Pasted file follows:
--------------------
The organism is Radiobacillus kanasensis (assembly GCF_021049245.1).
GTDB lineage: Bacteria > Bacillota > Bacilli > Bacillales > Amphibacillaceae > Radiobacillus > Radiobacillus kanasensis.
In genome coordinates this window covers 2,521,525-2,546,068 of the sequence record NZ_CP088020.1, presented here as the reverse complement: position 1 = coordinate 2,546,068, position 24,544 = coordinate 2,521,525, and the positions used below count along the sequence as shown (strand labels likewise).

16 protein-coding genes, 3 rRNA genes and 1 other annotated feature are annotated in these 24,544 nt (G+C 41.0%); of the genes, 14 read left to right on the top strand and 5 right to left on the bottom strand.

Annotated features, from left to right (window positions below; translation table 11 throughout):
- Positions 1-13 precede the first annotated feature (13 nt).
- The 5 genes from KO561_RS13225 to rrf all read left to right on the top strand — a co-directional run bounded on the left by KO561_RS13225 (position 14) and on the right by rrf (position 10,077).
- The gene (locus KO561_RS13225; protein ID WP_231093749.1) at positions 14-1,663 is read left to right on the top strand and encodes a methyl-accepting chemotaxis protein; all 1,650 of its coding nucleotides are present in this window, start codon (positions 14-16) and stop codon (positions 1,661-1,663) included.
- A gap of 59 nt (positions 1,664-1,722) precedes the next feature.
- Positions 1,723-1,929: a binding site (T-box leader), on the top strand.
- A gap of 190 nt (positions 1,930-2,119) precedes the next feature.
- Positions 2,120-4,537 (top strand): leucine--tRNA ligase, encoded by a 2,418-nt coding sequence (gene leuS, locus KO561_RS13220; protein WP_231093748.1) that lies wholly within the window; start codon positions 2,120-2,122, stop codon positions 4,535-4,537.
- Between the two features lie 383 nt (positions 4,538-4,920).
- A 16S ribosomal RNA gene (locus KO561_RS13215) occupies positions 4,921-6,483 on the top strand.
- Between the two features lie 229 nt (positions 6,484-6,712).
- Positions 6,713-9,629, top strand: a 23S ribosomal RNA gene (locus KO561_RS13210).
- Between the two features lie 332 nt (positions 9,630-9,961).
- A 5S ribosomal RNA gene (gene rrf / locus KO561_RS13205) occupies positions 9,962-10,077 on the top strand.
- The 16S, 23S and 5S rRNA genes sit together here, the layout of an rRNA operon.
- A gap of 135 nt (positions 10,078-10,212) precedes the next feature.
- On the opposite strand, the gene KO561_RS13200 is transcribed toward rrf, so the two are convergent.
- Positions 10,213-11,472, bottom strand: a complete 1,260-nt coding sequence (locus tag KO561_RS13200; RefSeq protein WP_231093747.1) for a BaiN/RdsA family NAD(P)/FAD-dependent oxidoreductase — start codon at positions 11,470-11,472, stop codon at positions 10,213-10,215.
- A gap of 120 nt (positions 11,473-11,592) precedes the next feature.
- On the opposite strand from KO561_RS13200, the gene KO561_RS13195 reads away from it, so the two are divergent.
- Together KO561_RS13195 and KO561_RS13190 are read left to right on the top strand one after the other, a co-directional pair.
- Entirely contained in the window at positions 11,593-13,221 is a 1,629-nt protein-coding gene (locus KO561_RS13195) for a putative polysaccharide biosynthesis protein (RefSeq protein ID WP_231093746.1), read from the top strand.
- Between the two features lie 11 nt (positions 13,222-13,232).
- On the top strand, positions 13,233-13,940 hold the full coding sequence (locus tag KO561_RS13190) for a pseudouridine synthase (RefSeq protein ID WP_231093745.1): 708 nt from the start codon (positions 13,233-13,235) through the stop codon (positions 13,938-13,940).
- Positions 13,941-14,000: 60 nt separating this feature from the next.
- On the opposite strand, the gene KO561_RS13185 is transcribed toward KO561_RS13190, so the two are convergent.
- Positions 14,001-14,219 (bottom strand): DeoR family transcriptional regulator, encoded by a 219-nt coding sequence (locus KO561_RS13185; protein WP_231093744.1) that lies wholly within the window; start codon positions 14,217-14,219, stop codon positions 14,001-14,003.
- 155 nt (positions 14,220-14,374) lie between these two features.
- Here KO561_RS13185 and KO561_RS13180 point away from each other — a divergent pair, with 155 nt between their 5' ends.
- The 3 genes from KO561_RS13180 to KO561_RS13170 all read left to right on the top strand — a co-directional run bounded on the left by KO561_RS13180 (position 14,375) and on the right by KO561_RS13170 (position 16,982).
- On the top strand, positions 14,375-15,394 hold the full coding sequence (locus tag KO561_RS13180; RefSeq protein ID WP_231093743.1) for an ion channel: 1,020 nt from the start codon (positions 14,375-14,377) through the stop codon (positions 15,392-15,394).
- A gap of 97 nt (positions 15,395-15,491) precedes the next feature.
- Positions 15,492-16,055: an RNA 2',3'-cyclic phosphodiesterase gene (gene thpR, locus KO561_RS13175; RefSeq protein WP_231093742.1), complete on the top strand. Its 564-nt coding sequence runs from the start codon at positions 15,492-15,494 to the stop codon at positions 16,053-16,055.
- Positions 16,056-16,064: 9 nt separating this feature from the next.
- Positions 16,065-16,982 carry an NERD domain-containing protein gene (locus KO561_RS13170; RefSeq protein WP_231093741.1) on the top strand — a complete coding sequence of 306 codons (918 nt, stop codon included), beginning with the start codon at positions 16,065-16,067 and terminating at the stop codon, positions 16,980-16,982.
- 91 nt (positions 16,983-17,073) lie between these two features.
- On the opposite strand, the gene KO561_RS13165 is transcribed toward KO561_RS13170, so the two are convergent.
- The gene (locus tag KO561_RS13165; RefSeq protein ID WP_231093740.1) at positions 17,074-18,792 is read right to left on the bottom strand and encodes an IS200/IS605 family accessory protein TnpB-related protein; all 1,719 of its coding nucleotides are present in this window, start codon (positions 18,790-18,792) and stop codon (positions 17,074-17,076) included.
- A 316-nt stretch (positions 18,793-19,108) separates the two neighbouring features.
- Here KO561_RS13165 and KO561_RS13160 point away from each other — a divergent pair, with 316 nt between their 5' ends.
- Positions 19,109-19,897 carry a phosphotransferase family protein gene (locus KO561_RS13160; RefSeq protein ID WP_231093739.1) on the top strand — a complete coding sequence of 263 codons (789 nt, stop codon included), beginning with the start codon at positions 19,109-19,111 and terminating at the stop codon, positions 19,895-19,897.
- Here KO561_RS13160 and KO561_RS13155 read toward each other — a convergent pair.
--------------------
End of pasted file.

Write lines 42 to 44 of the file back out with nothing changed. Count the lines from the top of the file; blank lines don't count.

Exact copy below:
- The gene (locus tag KO561_RS13165; RefSeq protein ID WP_231093740.1) at positions 17,074-18,792 is read right to left on the bottom strand and encodes an IS200/IS605 family accessory protein TnpB-related protein; all 1,719 of its coding nucleotides are present in this window, start codon (positions 18,790-18,792) and stop codon (positions 17,074-17,076) included.
- A 316-nt stretch (positions 18,793-19,108) separates the two neighbouring features.
- Here KO561_RS13165 and KO561_RS13160 point away from each other — a divergent pair, with 316 nt between their 5' ends.